25 Price v. The United Kingdom, Application no. 33394/96, 10 July 2001. The case concerned a woman in a wheelchair put in a prison not accommodated to her needs. She was complaining of the cold every half hour - a serious problem for the applicant who suffered from recurring kidney problems and who, because of her disability, could not move around to keep warm. In addition, she could not use the bed and had to sleep in her wheelchair. She got a space blanket and painkillers from the prison doctor, but no other action was taken. The Court found that the failure to provide appropriate provisions amounted to degrading treatment under Article 3 (prohibition of torture). Though not explicitly a discrimination-case, Judge Greve found the treatment, in her separate opinion and with reference to Thlimmenos, amounted to discrimination.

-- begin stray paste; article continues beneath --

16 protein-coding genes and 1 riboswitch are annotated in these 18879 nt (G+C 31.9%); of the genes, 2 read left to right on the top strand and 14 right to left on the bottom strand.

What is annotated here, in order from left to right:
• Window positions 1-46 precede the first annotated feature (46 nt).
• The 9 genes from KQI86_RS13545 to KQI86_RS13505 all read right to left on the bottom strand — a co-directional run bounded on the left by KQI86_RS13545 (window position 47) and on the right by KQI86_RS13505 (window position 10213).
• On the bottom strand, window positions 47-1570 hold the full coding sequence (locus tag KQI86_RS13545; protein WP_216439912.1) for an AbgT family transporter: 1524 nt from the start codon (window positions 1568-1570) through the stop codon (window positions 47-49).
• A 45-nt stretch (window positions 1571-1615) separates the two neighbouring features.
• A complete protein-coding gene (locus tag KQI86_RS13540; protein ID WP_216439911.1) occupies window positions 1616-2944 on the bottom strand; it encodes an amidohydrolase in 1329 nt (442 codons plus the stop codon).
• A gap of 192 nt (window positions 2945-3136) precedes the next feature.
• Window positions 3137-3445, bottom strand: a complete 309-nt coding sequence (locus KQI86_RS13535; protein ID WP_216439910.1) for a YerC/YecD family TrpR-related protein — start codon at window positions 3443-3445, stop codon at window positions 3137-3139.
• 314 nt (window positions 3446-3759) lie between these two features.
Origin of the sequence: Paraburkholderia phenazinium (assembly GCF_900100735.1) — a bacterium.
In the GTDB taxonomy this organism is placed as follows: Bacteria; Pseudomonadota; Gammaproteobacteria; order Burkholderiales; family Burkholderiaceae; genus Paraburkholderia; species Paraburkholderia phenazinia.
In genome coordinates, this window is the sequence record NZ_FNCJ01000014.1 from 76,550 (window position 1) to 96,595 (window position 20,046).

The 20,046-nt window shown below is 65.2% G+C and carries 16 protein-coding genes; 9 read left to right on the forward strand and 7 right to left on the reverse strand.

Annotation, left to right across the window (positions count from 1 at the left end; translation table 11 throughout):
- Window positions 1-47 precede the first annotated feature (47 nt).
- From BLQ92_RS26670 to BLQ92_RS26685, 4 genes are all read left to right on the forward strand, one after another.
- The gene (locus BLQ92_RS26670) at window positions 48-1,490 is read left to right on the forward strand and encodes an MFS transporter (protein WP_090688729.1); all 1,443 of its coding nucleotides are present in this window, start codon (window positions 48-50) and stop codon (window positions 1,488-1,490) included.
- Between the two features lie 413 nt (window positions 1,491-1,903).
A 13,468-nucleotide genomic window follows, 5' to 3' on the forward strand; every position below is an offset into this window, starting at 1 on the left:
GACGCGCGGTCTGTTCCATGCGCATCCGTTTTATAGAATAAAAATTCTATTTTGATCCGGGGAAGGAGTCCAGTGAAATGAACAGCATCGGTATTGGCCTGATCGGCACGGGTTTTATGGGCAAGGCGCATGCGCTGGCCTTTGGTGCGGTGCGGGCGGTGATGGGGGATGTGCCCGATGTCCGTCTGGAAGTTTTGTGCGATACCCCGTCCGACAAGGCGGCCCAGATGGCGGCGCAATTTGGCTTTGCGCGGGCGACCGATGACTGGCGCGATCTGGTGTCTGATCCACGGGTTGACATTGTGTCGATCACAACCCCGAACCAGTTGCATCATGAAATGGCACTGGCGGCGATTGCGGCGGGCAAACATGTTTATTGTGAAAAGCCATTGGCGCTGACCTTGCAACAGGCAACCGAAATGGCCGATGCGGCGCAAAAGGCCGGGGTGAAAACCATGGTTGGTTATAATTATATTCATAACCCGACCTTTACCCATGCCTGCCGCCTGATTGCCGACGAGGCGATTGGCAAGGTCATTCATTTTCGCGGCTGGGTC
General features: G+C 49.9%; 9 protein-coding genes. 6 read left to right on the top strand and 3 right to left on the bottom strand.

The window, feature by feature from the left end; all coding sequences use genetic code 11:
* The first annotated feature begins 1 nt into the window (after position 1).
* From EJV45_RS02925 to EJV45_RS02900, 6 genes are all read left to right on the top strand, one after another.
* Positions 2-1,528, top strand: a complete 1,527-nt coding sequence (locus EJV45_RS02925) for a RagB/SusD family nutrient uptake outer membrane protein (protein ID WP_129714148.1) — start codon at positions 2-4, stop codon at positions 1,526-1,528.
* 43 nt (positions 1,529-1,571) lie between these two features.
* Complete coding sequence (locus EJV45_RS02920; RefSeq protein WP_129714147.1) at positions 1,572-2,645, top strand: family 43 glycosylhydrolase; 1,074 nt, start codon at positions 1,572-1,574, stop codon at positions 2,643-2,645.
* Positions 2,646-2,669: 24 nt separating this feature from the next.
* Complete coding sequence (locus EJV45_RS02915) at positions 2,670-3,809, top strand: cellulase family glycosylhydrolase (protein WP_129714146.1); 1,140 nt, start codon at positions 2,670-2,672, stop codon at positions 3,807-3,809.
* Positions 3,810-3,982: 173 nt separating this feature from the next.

26 Glor v. Switzerland, Application no. 13444/04, 30 April 2009.
27 See e.g. Office of the High Commissioner for Human Rights ‘Monitoring the Convention on the Rights of Persons with Disabilities - Guidance for human rights monitors’, Professional training series No. 17, p. 26 which states: “The right to equal recognition before the law requires, inter alia, eliminating disability as a ground for depriving someone of his or her legal capacity—for example, by eliminating the practice of appointing guardians who make decisions on behalf of persons with disabilities and, instead, providing support to persons with disabilities so that they can make their own decisions.”
28 Bach and Kerzner, pp. 101-102.
29 Gerhard Quinn, ‘Personhood & Legal Capacity Perspectives on the Paradigm Shift of Article 12 CRPD’, HPOD Conference, Harvard Law School, 20 February, 2010.